B.C. premier John Horgan says it doesn't matter who owns the pipeline—what's important is defending the coast

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      Premier John Horgan issued the following statement on the federal government's proposed purchase of the Trans Mountain pipeline:

      "Today's events do not change the risks of a seven-fold increase in tanker traffic, or the catastrophic effect a diluted bitumen spill would cause to British Columbia's economy and environment.

      "Tens of thousands of B.C. jobs depend on pristine coastal and inland waters. Our environment generates millions in economic activity, from tourism to film and fisheries.

      "It does not matter who owns the pipeline. What matters is defending our coast—and our lands, rivers and streams—from the impact of a dilbit spill.

      "Our government is determined to defend British Columbia's interests within the rule of law and in the courts. We will continue our reference case, to determine our rights within our provincial jurisdiction."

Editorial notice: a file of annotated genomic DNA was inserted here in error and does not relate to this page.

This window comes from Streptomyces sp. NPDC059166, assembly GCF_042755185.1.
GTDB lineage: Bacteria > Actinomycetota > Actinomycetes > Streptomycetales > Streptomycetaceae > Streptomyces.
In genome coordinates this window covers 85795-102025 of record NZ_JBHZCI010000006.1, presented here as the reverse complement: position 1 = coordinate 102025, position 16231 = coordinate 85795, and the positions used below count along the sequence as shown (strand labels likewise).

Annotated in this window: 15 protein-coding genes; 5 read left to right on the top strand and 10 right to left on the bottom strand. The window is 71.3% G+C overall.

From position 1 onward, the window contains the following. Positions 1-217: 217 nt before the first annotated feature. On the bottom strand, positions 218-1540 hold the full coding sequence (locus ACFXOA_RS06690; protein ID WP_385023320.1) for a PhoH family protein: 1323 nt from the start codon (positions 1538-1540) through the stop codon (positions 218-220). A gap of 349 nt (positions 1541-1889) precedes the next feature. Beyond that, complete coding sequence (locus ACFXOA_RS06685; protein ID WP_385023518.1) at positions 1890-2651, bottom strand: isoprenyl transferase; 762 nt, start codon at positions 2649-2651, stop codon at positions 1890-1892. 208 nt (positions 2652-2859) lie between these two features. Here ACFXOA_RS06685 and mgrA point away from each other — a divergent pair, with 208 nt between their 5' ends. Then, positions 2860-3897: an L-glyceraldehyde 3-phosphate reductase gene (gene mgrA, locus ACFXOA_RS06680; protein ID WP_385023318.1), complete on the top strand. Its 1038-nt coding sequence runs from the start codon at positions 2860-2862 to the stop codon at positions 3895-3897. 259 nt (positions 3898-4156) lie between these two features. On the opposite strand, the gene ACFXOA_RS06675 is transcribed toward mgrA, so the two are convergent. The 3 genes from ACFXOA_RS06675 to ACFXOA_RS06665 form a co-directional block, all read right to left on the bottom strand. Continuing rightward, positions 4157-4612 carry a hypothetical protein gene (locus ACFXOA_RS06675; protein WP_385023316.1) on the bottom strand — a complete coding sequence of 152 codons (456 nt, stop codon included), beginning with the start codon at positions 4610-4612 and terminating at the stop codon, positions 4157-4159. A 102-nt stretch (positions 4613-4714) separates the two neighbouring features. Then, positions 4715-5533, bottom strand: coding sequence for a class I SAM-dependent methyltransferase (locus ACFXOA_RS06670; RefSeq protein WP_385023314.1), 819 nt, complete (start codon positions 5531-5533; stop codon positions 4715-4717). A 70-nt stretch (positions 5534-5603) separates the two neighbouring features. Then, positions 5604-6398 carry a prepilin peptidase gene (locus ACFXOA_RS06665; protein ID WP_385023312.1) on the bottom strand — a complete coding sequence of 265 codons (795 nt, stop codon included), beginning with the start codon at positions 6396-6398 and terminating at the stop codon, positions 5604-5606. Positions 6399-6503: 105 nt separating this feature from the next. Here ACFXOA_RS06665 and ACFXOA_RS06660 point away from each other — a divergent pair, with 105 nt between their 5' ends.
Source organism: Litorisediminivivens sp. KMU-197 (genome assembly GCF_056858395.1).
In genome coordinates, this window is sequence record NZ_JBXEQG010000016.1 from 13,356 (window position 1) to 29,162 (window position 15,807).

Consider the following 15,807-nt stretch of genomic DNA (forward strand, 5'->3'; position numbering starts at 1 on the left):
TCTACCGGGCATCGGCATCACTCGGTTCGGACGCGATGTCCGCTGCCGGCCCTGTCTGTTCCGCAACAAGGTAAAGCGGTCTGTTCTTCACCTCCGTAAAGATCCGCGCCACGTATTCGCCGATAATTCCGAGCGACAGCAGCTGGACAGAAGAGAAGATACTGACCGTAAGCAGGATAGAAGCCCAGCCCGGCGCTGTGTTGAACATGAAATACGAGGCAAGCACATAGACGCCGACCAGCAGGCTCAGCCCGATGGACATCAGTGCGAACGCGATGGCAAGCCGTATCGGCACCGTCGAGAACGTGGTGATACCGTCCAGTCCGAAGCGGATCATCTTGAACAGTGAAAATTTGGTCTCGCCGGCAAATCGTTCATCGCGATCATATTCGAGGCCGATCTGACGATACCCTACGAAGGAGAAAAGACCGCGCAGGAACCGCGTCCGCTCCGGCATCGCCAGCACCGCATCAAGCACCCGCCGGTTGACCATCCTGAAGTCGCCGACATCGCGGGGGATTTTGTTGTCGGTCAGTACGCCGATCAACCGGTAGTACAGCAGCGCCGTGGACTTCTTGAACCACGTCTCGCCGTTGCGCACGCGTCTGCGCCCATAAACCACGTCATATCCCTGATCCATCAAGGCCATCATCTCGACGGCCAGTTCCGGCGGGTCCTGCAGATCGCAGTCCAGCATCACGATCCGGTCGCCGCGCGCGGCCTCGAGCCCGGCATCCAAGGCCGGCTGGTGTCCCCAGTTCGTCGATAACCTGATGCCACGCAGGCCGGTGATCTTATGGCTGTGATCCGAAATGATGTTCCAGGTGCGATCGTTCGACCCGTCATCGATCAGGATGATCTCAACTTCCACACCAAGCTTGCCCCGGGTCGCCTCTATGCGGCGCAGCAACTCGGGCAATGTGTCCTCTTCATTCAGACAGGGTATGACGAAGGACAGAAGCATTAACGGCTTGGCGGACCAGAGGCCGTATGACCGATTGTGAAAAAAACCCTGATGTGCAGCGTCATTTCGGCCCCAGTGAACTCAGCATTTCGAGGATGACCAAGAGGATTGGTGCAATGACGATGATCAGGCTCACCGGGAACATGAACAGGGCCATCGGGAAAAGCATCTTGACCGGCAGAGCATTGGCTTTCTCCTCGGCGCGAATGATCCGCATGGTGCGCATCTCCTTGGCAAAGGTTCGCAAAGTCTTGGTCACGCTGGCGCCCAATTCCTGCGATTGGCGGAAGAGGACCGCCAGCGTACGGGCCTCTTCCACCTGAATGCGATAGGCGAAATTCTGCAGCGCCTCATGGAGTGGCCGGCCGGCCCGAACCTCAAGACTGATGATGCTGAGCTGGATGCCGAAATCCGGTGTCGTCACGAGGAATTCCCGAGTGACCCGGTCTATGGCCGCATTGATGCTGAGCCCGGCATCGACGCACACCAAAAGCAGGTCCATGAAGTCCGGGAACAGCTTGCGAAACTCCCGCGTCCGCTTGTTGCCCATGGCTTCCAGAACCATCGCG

After the premier issued his statement, the Ministry of Energy, Mines and Petroleum resources revealed that 1,191 provincial permits are required to complete the Trans Mountain Pipeline Expansion project.

      So far, 756 applications have been filed and 220 have been approved and issued.

      Another 536 permit applications are being reviewed.

      There are 435 permit applications that still haven't been submitted by Kinder Morgan Canada Ltd.